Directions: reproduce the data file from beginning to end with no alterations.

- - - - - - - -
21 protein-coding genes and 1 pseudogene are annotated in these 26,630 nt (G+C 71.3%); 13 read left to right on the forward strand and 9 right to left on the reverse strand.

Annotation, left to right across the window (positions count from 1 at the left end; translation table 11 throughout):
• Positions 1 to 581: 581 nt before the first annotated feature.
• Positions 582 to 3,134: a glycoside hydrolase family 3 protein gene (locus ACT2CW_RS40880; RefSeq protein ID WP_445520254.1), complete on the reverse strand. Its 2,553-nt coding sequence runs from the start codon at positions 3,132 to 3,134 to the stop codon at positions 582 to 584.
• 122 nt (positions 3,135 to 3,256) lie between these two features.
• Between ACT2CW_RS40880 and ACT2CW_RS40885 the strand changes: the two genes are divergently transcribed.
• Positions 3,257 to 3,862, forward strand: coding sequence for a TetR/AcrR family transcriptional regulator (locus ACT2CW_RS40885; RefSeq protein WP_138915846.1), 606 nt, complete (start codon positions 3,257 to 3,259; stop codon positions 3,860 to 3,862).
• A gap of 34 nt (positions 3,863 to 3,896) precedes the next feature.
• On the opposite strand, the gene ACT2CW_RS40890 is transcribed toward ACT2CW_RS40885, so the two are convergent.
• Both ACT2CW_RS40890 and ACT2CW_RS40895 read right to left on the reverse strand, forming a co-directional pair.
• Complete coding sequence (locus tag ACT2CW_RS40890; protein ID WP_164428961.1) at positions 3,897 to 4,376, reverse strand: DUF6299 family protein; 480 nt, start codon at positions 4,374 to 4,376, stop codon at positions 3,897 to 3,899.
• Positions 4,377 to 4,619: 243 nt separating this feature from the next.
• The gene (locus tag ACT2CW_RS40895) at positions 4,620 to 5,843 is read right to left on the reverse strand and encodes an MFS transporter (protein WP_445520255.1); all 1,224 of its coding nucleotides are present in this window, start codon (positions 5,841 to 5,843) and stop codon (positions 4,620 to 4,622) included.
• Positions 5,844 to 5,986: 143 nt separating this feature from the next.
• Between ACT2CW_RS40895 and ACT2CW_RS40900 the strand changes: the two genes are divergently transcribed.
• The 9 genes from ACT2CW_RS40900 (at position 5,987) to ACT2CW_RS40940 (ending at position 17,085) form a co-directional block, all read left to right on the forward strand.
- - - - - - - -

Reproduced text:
21 protein-coding genes and 1 pseudogene are annotated in these 26,630 nt (G+C 71.3%); 13 read left to right on the forward strand and 9 right to left on the reverse strand.

Annotation, left to right across the window (positions count from 1 at the left end; translation table 11 throughout):
• Positions 1 to 581: 581 nt before the first annotated feature.
• Positions 582 to 3,134: a glycoside hydrolase family 3 protein gene (locus ACT2CW_RS40880; RefSeq protein ID WP_445520254.1), complete on the reverse strand. Its 2,553-nt coding sequence runs from the start codon at positions 3,132 to 3,134 to the stop codon at positions 582 to 584.
• 122 nt (positions 3,135 to 3,256) lie between these two features.
• Between ACT2CW_RS40880 and ACT2CW_RS40885 the strand changes: the two genes are divergently transcribed.
• Positions 3,257 to 3,862, forward strand: coding sequence for a TetR/AcrR family transcriptional regulator (locus ACT2CW_RS40885; RefSeq protein WP_138915846.1), 606 nt, complete (start codon positions 3,257 to 3,259; stop codon positions 3,860 to 3,862).
• A gap of 34 nt (positions 3,863 to 3,896) precedes the next feature.
• On the opposite strand, the gene ACT2CW_RS40890 is transcribed toward ACT2CW_RS40885, so the two are convergent.
• Both ACT2CW_RS40890 and ACT2CW_RS40895 read right to left on the reverse strand, forming a co-directional pair.
• Complete coding sequence (locus tag ACT2CW_RS40890; protein ID WP_164428961.1) at positions 3,897 to 4,376, reverse strand: DUF6299 family protein; 480 nt, start codon at positions 4,374 to 4,376, stop codon at positions 3,897 to 3,899.
• Positions 4,377 to 4,619: 243 nt separating this feature from the next.
• The gene (locus tag ACT2CW_RS40895) at positions 4,620 to 5,843 is read right to left on the reverse strand and encodes an MFS transporter (protein WP_445520255.1); all 1,224 of its coding nucleotides are present in this window, start codon (positions 5,841 to 5,843) and stop codon (positions 4,620 to 4,622) included.
• Positions 5,844 to 5,986: 143 nt separating this feature from the next.
• Between ACT2CW_RS40895 and ACT2CW_RS40900 the strand changes: the two genes are divergently transcribed.
• The 9 genes from ACT2CW_RS40900 (at position 5,987) to ACT2CW_RS40940 (ending at position 17,085) form a co-directional block, all read left to right on the forward strand.